Saturday, May 30, 2015

Qatar and human rights

I have followed the story about the FIFA arrests this week. As Edwin Rios writes: On Wednesday, the US Department of Justice dropped the hammer on FIFA, the world governing body of soccer, indicting nine senior FIFA officials and five sports marketing execs on charges of corruption, wire fraud, racketeering, and money laundering. Allegations of bribery have long plagued FIFA, especially since its controversial decision to grant Qatar the 2022 World Cup. (The decision to award the 2022 World Cup to the rich Gulf state with a terrible human rights record was a controversial one right out of the gate. There have been extensive allegations of bribery: why else, some figured, award the Cup to a tiny country with sweltering summer heat and no soccer culture to speak of?)
The discovery of oil in the 1940s and the discovery of natural gas in the 1970s has transformed Qatar. Fifteen years ago, the country was in debt. Now Qatar is the richest nation in the world per capita. Construction and development are exploding.
And there is a great need for workers in the construction boom, and to build the stadium for the World Cup. But for foreign workers, mainly from Nepal, India, Sri Lanka, Bangladesh and the Philippines, the situation is dire. Since 2010, more than 1,200 migrant workers have died in Qatar under hazardous working conditions, and a 2013 Guardian investigation found that at least 4,000 total are projected to die before the 2022 World Cup even starts. Nepali workers weren't even allowed to return home after the country's recent devastating earthquake. Christopher Ingraham at the Washington Post put that toll in perspective in a striking infographic. He compared the number of workers who died in the run-up to several Olympics and World Cups with the number of those who have died in Qatar so far. It's horrifying:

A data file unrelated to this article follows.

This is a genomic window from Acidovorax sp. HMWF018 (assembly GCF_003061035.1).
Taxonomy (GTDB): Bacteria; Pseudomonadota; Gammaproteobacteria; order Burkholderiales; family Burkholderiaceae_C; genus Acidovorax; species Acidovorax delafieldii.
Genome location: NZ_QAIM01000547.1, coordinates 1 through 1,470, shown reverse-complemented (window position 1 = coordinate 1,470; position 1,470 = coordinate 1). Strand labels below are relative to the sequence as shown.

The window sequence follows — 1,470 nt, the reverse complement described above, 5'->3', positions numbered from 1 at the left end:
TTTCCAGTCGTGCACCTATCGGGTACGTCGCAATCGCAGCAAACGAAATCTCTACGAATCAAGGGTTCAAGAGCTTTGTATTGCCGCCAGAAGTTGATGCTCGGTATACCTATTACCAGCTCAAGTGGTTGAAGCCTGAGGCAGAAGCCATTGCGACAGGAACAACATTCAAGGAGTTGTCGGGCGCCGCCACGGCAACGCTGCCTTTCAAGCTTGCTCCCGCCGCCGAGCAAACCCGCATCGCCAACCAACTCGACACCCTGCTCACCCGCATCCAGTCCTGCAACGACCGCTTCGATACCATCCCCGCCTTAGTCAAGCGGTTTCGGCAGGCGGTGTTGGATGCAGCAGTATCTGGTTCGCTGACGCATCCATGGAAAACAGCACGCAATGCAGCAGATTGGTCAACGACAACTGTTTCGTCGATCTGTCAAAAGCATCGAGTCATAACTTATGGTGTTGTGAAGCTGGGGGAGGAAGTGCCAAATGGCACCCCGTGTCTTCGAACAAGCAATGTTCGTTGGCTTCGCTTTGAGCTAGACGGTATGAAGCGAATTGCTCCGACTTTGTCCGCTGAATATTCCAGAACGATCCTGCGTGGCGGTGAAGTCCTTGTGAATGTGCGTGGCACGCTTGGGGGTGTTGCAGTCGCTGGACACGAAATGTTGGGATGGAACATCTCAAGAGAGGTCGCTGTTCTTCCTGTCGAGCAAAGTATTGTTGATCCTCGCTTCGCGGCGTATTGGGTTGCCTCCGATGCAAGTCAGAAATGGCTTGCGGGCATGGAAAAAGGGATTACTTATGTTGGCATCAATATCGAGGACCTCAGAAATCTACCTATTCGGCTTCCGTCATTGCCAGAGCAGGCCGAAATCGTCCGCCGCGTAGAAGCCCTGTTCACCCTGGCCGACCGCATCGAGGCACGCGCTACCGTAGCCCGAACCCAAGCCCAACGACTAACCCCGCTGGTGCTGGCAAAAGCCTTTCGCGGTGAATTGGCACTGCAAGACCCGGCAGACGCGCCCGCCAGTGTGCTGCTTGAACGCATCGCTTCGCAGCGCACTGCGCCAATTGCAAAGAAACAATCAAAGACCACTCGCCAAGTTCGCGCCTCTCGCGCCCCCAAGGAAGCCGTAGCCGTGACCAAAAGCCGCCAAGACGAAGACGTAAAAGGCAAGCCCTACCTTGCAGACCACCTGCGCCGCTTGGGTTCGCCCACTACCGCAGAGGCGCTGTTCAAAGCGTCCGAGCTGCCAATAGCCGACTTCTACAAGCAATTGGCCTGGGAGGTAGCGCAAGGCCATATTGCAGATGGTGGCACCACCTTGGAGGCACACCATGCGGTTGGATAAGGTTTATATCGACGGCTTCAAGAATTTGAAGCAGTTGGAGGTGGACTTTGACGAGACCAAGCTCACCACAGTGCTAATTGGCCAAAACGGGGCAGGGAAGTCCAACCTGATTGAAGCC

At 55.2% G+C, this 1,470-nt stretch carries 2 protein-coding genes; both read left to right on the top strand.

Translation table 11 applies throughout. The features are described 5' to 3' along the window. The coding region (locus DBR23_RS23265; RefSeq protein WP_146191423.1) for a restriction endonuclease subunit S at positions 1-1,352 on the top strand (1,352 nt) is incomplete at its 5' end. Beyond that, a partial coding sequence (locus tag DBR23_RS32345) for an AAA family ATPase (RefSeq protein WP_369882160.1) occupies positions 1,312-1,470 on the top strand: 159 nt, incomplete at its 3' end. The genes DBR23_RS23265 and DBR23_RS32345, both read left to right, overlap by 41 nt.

The Guardian reports that workers are dying but have no opportunity to leave their appalling work conditions. They have often borrowed money to travel to Qatar from work (between $600-$5000, with interest at 30-60% per annum!), and then the salaries they are given in Qatar are far less than they had been told. Some have had their salaries delayed by months, some for more than a year. The migrant workers are tied to their employers for the length of their contract which can be five years. Amnesty continues to campaign on behalf of the workers.

I am moved by the plight of these workers who simply seek a way to provide their families back home with a way to a brighter future. Sporting events must not be built on the backs of the poor and vulnerable, and in ways that enslave them. It should be a concern not only for sports lovers, but for all people with regard for human life, and the flourishing of human dignity.

Pray that God will use this time of world focus to expose the evil and bring changes that will improve the conditions under which workers are forced to operate. Pray for justice and lasting transformation in Qatar for the lives of its migrant workers.

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